Idiopathic Hypereosinophilic Syndrome

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Idiopathic hypereosinophilic syndrome (HES) includes a heterogeneous group of disorders defined by:

1. A persistent eosinophilia of >1500/mm3 for longer than 6 months

2. Absence of evidence of known causes of eosinophilia despite a comprehensive workup for such causes ro go

Idiopathic hypereosinophilic syndrome (HES)

Eosinophilic leukemias, i.e., eosinophils being part of malignant clone


Eosinophilia associated with noneosinophilic clonal disorders as a result of eosinopoietic cytokines released by clonal cells


Nonclonal reactive (see Table 9-12)

Anaemia Classification Tables
Fig. 9-2. Etiologic classification of eosinophilia.

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Idiopathic Hypereosinophilic Syndrome

Th=Helper T lymphocytes

GM-CSF=Granulocyte macrophage colony-stimulating factor

Th=Helper T lymphocytes

GM-CSF=Granulocyte macrophage colony-stimulating factor

Fig. 9-3. Mechanism of eosinophil production in bone marrow, release in circulation, and migration in tissue.

3. Signs and symptoms of organ involvement directly attributable to eosinophilia, including hepatomegaly, splenomegaly, heart disease, diffuse or focal central nervous system (CNS) abnormalities, pulmonary fibrosis, fever, weight loss, or anemia (i.e., evidence of end organ damage with histologic demonstration of tissue infiltration by eosinophils or objective evidence of clinical pathology in any organ system associated with eosinophilia and not clearly attributable to another cause).


HES most commonly occurs between the ages of 20 and 40 years with a male to female ratio of 4:1. Clinical manifestations of HES in the pediatric age group are similar to HES in adult patients. In children HES may be associated with trisomy 8 or trisomy 21.

Clinical Presentation

The disease generally has a gradual onset. The chief complaints include anorexia, fatigue, weight loss, recurrent abdominal pain, fever, night sweats, persistent nonproductive cough, chest pain, pruritus, skin rash, and congestive heart failure.

Organ Involvement

Cardiovascular Disease

HES-associated heart disease evolves through three stages:

1. Early acute phase, associated with degranulating eosinophils in the heart muscle (5-6 weeks into eosinophilia)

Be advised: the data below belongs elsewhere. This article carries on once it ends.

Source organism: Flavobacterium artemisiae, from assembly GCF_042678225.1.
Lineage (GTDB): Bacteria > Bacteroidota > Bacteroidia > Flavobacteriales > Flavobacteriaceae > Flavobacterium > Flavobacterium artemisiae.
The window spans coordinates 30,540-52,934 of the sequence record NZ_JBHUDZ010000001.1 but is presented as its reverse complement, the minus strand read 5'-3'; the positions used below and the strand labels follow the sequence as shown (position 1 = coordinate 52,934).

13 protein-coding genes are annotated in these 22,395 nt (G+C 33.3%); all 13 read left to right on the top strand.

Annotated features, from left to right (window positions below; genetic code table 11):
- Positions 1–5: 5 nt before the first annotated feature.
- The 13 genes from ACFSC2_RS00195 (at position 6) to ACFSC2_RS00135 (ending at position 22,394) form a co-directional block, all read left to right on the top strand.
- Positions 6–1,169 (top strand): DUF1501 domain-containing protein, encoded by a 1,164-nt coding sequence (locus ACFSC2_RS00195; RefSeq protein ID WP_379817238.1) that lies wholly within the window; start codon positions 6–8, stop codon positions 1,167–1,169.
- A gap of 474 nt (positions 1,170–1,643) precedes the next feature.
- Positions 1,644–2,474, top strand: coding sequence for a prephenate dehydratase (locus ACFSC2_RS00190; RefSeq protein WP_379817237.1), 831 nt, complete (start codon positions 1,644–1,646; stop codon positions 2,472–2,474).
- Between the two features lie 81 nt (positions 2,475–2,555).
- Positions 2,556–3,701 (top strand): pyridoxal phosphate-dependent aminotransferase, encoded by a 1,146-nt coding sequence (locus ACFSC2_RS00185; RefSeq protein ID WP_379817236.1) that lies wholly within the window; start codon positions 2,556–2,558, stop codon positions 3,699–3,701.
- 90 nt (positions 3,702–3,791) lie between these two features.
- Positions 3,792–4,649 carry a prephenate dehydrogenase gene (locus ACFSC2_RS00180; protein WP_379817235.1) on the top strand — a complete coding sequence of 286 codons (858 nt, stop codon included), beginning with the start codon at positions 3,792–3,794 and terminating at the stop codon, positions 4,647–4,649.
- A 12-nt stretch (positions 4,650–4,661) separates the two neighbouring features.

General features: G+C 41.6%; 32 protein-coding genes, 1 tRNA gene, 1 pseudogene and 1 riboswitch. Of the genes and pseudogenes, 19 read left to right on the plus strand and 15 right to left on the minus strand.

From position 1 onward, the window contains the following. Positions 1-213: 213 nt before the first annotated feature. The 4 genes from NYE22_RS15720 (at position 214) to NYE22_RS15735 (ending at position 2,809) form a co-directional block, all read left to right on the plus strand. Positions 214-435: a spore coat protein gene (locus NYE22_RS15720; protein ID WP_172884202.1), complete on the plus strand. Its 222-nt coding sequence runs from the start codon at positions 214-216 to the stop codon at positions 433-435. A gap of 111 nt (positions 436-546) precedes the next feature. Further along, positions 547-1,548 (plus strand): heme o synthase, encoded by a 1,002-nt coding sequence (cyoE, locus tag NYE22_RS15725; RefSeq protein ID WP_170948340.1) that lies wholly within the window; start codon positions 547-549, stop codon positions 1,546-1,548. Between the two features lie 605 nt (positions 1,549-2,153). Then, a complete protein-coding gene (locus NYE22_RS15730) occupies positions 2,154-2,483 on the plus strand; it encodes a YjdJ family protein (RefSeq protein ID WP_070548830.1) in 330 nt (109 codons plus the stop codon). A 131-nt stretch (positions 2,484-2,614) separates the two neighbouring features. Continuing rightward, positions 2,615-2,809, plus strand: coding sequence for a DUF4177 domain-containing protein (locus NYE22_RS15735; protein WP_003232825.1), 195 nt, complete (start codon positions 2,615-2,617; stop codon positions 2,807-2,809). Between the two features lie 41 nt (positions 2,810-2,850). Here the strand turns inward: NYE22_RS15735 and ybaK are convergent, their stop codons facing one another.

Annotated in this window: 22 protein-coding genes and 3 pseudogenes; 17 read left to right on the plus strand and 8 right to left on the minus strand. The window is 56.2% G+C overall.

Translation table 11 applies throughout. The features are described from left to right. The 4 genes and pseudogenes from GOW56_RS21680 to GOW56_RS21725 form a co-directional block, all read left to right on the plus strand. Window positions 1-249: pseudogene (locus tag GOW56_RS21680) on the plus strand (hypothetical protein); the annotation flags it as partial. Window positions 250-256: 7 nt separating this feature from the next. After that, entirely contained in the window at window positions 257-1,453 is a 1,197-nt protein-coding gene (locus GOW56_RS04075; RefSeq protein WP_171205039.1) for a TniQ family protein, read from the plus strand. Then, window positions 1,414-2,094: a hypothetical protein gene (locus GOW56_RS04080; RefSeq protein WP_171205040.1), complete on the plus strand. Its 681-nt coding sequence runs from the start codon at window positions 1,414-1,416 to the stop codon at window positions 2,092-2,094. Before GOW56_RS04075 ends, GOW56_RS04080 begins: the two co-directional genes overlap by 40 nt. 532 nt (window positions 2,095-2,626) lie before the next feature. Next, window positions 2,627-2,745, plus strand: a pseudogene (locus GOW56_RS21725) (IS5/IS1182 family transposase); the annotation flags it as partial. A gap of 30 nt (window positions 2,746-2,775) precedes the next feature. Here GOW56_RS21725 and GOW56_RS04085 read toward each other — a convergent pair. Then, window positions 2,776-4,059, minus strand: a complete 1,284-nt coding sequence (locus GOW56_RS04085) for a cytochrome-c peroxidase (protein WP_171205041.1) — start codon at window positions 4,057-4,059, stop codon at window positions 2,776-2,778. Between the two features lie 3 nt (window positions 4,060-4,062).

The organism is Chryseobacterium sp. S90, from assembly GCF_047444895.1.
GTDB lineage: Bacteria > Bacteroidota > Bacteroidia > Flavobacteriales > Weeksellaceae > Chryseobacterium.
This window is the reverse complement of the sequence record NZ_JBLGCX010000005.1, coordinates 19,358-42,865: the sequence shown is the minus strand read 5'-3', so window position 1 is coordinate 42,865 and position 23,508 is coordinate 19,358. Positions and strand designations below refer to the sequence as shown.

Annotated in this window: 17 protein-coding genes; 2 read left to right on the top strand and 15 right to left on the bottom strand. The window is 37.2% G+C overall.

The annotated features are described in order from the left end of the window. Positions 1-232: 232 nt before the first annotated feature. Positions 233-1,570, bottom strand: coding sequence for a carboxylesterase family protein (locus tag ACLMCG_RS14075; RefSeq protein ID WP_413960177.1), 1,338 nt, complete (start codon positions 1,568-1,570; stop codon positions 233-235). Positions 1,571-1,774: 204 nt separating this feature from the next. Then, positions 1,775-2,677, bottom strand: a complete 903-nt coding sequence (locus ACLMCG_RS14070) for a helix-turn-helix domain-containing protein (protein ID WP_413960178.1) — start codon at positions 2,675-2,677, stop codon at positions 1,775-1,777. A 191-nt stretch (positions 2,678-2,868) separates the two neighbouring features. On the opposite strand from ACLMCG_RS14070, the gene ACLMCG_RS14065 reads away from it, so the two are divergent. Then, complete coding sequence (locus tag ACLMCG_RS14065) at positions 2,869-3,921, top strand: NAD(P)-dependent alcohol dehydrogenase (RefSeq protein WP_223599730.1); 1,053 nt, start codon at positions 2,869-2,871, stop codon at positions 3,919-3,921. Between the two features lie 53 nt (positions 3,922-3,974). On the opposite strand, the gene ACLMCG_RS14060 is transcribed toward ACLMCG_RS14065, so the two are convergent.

2. Subacute thrombotic stage (10 months into eosinophilia)

3. Chronic stage of fibrosis (24 months into eosinophilia). Cardiac disease involves both ventricles and can cause incompetence of mitral and tricuspid valves.

Coagulation System

Eosinophilia can cause a hypercoagulable state, the etiology of which is unclear. Eosinophil major basic proteins inactivate thrombomodulin, resulting in the unavailability of activated protein C. Intracardiac thrombus, deep-venous thrombosis, dural sinovenous thrombosis, and/or arterial thrombosis can occur.

Nervous System Complications

• Encephalopathy (altered behavior and cognitive function)

• Thrombotic strokes

• Peripheral neuropathies including mononeuritis multiplex, symmetrical senso-rimotor neuropathy, and radiculopathy

• Retinal hemorrhages.

Gastrointestinal Complications

• Hepatomegaly due to eosinophilic infiltration of the liver results in liver function abnormalities.

• Enteropathy due to blunting of the villi and cellular infiltration in the lamina propria results in diarrhea and fat malabsorption.

• Eosinophilic infiltration of colon results in colitis.


Splenomegaly with disruption of its architecture can occur. Dermatologie Manifestations

The most common lesions include pruritic papules and nodules, urticarial plaques, and angioedema. Vesiculobullous lesions, generalized erythroderma, and aquagenic pruritus occur in some patients. Digital necrosis may result from vasculitis and microthrombi.

Pulmonary Complications

Nocturnal cough, fever, and diaphoresis can occur due to accumulation of eosinophils in the lungs. Pulmonary fibrosis can also occur.


Table 9-13 lists the treatment of idiopathic HES.

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